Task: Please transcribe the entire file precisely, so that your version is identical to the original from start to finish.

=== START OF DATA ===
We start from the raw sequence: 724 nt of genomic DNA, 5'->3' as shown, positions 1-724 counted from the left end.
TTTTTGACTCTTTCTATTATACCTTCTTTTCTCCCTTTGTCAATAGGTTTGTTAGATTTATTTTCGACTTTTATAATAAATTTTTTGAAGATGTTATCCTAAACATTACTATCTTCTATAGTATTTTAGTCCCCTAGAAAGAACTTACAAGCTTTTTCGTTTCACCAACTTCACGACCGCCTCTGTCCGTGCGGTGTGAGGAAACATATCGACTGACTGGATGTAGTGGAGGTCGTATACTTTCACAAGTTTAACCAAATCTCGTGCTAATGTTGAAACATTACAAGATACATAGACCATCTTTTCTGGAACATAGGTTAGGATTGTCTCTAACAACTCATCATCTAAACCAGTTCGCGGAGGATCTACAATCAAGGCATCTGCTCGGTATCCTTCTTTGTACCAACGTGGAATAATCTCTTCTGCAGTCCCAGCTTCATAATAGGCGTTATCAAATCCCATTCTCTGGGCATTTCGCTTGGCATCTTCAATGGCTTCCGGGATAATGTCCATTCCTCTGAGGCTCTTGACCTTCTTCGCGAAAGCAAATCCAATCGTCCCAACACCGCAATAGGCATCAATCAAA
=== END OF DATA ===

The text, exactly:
We start from the raw sequence: 724 nt of genomic DNA, 5'->3' as shown, positions 1-724 counted from the left end.
TTTTTGACTCTTTCTATTATACCTTCTTTTCTCCCTTTGTCAATAGGTTTGTTAGATTTATTTTCGACTTTTATAATAAATTTTTTGAAGATGTTATCCTAAACATTACTATCTTCTATAGTATTTTAGTCCCCTAGAAAGAACTTACAAGCTTTTTCGTTTCACCAACTTCACGACCGCCTCTGTCCGTGCGGTGTGAGGAAACATATCGACTGACTGGATGTAGTGGAGGTCGTATACTTTCACAAGTTTAACCAAATCTCGTGCTAATGTTGAAACATTACAAGATACATAGACCATCTTTTCTGGAACATAGGTTAGGATTGTCTCTAACAACTCATCATCTAAACCAGTTCGCGGAGGATCTACAATCAAGGCATCTGCTCGGTATCCTTCTTTGTACCAACGTGGAATAATCTCTTCTGCAGTCCCAGCTTCATAATAGGCGTTATCAAATCCCATTCTCTGGGCATTTCGCTTGGCATCTTCAATGGCTTCCGGGATAATGTCCATTCCTCTGAGGCTCTTGACCTTCTTCGCGAAAGCAAATCCAATCGTCCCAACACCGCAATAGGCATCAATCAAA